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Oncogene. 1996 Sep 5;13(5):883-9.

Dominant negative inhibition of the association between beta-catenin and c-erbB-2 by N-terminally deleted beta-catenin suppresses the invasion and metastasis of cancer cells.

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Pathology Division, National Cancer Center Research Institute, Tokyo, Japan.


Aberrant tyrosine phosphorylation of beta-catenin inactivates the E-cadherin-mediated cell adhesion and invasion suppressor system in cancer cells. Elucidation of the association between beta-catenin and c-erbB-2 protein prompted us to investigate whether interference with this interaction can change the invasive phenotype. In a human gastric cancer cell line, TMK-1, N-terminally deleted beta-catenin, which binds to c-erbB-2 but not to cadherin, inhibited the association between endogenous beta-catenin and c-erbB-2 protein, and suppressed the tyrosine phosphorylation of beta-catenin. Cells expressing truncated beta-catenin exhibited markedly reduced invasiveness in vitro and peritoneal metastasis in vivo, and developed an epithelial morphology. These results suggest that tyrosine phosphorylation of beta-catenin regulated by c-erbB-2 protein may play an important role in the invasion, metastasis and morphogenesis of cancer cells and that inhibition of the aberrant tyrosine phosphorylation of beta-catenin effectively prevents invasion and metastasis of cancer cells.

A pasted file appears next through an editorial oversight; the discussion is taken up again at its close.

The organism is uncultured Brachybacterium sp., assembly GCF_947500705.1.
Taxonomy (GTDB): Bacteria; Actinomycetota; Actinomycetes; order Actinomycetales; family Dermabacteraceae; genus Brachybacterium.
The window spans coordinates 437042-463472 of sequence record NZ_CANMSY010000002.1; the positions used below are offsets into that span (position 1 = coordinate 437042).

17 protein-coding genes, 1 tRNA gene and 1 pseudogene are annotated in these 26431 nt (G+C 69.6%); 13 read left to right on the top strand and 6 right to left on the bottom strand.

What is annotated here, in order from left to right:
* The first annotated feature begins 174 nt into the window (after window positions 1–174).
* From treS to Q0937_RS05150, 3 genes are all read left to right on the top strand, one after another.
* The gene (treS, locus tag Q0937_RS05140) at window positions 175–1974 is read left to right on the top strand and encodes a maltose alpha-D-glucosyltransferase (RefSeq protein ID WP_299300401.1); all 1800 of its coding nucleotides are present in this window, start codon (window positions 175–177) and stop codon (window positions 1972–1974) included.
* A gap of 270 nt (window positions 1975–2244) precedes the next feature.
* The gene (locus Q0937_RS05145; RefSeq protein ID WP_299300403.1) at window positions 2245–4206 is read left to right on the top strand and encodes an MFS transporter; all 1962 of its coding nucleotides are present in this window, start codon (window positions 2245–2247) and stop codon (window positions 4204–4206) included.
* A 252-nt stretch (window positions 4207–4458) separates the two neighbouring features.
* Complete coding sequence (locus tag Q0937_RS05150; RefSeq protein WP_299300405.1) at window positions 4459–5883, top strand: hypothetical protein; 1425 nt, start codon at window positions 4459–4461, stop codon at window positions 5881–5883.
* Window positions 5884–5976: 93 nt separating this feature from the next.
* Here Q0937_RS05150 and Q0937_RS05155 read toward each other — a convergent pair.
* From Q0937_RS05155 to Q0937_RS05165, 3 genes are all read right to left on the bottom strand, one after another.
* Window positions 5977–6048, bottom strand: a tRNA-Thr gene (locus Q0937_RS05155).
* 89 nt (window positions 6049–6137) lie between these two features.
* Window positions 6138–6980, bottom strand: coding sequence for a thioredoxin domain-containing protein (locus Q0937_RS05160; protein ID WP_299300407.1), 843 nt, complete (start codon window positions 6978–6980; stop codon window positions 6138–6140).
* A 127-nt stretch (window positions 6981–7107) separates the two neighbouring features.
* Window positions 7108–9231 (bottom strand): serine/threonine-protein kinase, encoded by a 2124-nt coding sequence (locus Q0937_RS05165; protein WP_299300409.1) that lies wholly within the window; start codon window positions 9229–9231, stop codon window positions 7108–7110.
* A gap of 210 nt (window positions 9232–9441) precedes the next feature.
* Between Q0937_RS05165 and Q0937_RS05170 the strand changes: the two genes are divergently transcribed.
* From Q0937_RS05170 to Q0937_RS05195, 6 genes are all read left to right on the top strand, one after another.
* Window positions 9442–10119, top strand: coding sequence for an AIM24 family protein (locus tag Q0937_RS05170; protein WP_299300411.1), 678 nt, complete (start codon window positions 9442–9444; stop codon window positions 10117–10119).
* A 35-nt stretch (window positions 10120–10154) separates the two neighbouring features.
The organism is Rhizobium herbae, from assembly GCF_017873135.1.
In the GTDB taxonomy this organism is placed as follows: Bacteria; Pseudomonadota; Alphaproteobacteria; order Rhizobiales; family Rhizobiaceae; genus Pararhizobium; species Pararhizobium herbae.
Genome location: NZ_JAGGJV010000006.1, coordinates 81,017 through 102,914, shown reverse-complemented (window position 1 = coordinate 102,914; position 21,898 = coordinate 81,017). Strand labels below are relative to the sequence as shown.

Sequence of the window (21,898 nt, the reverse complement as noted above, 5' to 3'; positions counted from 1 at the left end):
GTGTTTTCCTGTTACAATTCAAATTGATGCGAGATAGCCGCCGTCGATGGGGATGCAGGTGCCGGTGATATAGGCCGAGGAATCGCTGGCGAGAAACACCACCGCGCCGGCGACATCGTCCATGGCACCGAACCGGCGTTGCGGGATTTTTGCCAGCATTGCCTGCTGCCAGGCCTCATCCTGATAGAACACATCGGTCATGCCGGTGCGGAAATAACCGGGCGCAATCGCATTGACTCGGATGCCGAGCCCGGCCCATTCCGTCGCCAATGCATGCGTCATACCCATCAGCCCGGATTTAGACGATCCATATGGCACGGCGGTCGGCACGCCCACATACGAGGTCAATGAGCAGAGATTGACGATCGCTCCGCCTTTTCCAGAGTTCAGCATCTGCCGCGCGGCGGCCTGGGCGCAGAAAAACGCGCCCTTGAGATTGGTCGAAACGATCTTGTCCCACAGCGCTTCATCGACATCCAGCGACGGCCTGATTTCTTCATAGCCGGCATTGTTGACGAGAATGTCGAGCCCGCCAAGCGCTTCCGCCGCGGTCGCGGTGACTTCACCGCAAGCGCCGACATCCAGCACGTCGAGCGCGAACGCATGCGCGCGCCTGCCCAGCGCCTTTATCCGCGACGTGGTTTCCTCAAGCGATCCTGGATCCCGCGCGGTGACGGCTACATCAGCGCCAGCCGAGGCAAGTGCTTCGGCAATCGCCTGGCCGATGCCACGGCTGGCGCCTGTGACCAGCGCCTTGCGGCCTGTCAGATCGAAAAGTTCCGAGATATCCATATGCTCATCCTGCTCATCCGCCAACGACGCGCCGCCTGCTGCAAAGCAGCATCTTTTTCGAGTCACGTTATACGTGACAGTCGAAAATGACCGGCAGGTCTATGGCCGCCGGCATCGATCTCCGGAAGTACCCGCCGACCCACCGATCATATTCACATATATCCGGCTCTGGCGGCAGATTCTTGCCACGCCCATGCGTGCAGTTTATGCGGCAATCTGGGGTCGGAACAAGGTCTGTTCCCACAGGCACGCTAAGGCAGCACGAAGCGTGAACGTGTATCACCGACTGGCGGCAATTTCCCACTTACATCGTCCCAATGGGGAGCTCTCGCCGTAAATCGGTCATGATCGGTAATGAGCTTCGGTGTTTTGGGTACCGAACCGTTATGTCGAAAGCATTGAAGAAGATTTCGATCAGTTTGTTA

[Indexed for MEDLINE]

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